Review of ‘The 13th’: When Art Imitates Life, We Have to Ask “What’s Next?”
Regardless of where you are in your political education, Ava DuVernay’s documentary The 13th was pretty well done.
Weaving the staggering numbers of rising incarceration rates with the insights of prominent activists, journalists, and academics coupled with a soundtrack that highlights the connectedness of mass incarceration to Black realities, it is a signature piece of art imitating life. The 13th brought many conversations around systematic racism that usually happen in select circles to a potentially larger audience, but I’m not sure if anyone besides the usual “woke” circle sat in on this one, and if they did – what now?
No lie, DuVernay’s documentary left me feeling informed and also helpless. While watching, I was taken back to the origins of criminalizing Black men, connecting how slavery and Jim Crow are the foundations of today’s prison industrial complex. I appreciated how the film provided a cohesive answer and rebuttal to the claims that Black men, and other men of color, are not targets of the system and that there is no system at all. We have the receipts, we’ve had the receipts for a while but now they’re organized and laid out pretty clearly.
And then there was the film’s coverage of ALEC, the American Legislative Exchange Council. If anything in this documentary were to outrage the masses (and not just Black people), it would be the part about the seemingly illegal corporate and governmental partnerships within this organization.
This partnership, that I was unaware of until The 13th, sounds like a boy’s club – a boy’s club where the people with the money (corporations such as Walmart, Altria, Pharma, and Koch Industries) draft legislation and those with the titles (lawmakers) pass said legislation. As a member of the 99%, I’m more than positive that the corporate and political interests of these folks don’t align with my own or the interests of my community.
Remember the Stand Your Ground law that allowed Trayvon Martin’s killer to go free? Or any of the policies that enhanced mass incarceration (3 Strikes, mandatory minimum sentencing)? Well, those were proposed and pushed by ALEC, helping the private prison industry to grow to a point of becoming a multi-million dollar business. As if us “conspiracy theorists” needed more ammo.
The documentary really illuminated how the prison industrial complex has become so large and so monetized that it would take nothing less than a revolution to destroy it. It also reinforced that the narrative around mass incarceration is heavily centered around men, and Black men in particular.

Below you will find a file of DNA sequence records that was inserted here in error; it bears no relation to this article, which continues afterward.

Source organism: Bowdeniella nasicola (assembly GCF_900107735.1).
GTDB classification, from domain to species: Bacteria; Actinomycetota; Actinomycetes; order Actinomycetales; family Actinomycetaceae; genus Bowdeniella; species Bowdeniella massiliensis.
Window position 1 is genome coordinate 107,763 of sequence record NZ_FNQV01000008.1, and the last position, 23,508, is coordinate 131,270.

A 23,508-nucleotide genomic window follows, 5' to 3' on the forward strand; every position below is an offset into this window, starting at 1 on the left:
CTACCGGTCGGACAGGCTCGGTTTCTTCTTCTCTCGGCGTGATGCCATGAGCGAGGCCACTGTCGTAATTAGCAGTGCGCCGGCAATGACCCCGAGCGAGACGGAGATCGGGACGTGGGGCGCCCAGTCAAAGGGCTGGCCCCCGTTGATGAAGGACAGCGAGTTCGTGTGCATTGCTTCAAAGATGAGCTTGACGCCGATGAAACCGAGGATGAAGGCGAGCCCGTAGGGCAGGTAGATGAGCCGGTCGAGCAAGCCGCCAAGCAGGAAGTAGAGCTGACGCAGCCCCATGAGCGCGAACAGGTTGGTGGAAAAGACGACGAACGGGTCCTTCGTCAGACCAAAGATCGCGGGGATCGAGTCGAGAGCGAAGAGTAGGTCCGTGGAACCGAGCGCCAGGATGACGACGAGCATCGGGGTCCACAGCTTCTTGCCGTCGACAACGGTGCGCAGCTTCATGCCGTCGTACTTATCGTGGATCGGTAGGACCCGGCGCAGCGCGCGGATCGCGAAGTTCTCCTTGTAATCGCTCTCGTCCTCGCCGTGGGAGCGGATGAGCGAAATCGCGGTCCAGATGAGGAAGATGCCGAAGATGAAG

Throughout the film’s 100 minutes, the story of only one woman was told: Sharanda Jones who is a first-time nonviolent offender serving life without parole in a federal prison. Black women represent 30% of all women who are incarcerated under state or federal jurisdiction, and Hispanic women 16%, as reported by The Sentencing Project. These are not small numbers, and I was disappointed at what felt like a missed learning opportunity for myself and other viewers.
The history of mass incarceration alone should be enough to propel the Movement for Black Lives, but for those of us familiar with the struggle and social movements against oppressive systems, it simply is not.
“We can’t ignore the reality of force here… The policies that Bill Clinton put forward… those were a use of political force,” executive director of the Center for Media Justice Malkia Cyril stated in The 13th. Cyril brought forth one of the more important facts in finding a solution: political force.
The System, Institutional Racism, Systemic Racism, The Man… Whatever you want to call it, it was brought in by force. Forcing Black people into slavery, forcing Black people to adhere to Jim Crow laws, stripping our community of its civil rights leaders, forcing us to navigate a reality designed to keep us oppressed.
While there weren’t any clear solutions presented in The 13th, it became clear to me that the only way to end this cycle will be by force. So, I guess that’s what’s next.
Homework: My recommendations for influencing change around systemic racism, do your Googles on the relevancy of the 13th Amendment and see the Movement for Black Lives Policy Platform.